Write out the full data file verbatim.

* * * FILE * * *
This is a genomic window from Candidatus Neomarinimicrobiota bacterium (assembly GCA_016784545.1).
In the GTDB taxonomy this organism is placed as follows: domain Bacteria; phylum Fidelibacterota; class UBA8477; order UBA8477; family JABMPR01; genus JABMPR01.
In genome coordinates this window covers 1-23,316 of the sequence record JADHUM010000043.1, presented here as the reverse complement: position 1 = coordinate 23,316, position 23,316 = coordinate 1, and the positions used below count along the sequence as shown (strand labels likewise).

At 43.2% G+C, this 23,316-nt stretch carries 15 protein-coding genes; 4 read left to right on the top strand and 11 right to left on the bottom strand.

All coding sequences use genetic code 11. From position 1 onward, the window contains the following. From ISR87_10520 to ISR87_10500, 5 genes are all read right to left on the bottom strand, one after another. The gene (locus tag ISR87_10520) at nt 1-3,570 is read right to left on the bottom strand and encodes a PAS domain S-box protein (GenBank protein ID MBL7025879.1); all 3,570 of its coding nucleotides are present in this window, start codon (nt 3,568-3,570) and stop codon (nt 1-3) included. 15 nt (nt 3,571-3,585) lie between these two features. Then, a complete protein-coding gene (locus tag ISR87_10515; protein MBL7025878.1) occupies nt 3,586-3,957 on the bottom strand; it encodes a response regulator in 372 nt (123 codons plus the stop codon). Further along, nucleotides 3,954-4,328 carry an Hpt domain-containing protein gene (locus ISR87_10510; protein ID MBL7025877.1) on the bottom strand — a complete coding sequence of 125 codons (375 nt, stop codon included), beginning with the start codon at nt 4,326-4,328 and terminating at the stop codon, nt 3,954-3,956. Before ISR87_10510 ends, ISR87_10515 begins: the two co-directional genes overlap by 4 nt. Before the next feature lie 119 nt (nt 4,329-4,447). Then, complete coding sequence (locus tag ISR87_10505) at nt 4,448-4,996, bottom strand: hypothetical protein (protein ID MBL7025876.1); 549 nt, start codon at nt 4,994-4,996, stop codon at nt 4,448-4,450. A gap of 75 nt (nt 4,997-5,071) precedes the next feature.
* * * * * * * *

This is a genomic window from Candidatus Neomarinimicrobiota bacterium (assembly GCA_016784545.1).
In the GTDB taxonomy this organism is placed as follows: domain Bacteria; phylum Fidelibacterota; class UBA8477; order UBA8477; family JABMPR01; genus JABMPR01.
In genome coordinates this window covers 1-23,316 of the sequence record JADHUM010000043.1, presented here as the reverse complement: position 1 = coordinate 23,316, position 23,316 = coordinate 1, and the positions used below count along the sequence as shown (strand labels likewise).

At 43.2% G+C, this 23,316-nt stretch carries 15 protein-coding genes; 4 read left to right on the top strand and 11 right to left on the bottom strand.

All coding sequences use genetic code 11. From position 1 onward, the window contains the following. From ISR87_10520 to ISR87_10500, 5 genes are all read right to left on the bottom strand, one after another. The gene (locus tag ISR87_10520) at nt 1-3,570 is read right to left on the bottom strand and encodes a PAS domain S-box protein (GenBank protein ID MBL7025879.1); all 3,570 of its coding nucleotides are present in this window, start codon (nt 3,568-3,570) and stop codon (nt 1-3) included. 15 nt (nt 3,571-3,585) lie between these two features. Then, a complete protein-coding gene (locus tag ISR87_10515; protein MBL7025878.1) occupies nt 3,586-3,957 on the bottom strand; it encodes a response regulator in 372 nt (123 codons plus the stop codon). Further along, nucleotides 3,954-4,328 carry an Hpt domain-containing protein gene (locus ISR87_10510; protein ID MBL7025877.1) on the bottom strand — a complete coding sequence of 125 codons (375 nt, stop codon included), beginning with the start codon at nt 4,326-4,328 and terminating at the stop codon, nt 3,954-3,956. Before ISR87_10510 ends, ISR87_10515 begins: the two co-directional genes overlap by 4 nt. Before the next feature lie 119 nt (nt 4,329-4,447). Then, complete coding sequence (locus tag ISR87_10505) at nt 4,448-4,996, bottom strand: hypothetical protein (protein ID MBL7025876.1); 549 nt, start codon at nt 4,994-4,996, stop codon at nt 4,448-4,450. A gap of 75 nt (nt 4,997-5,071) precedes the next feature.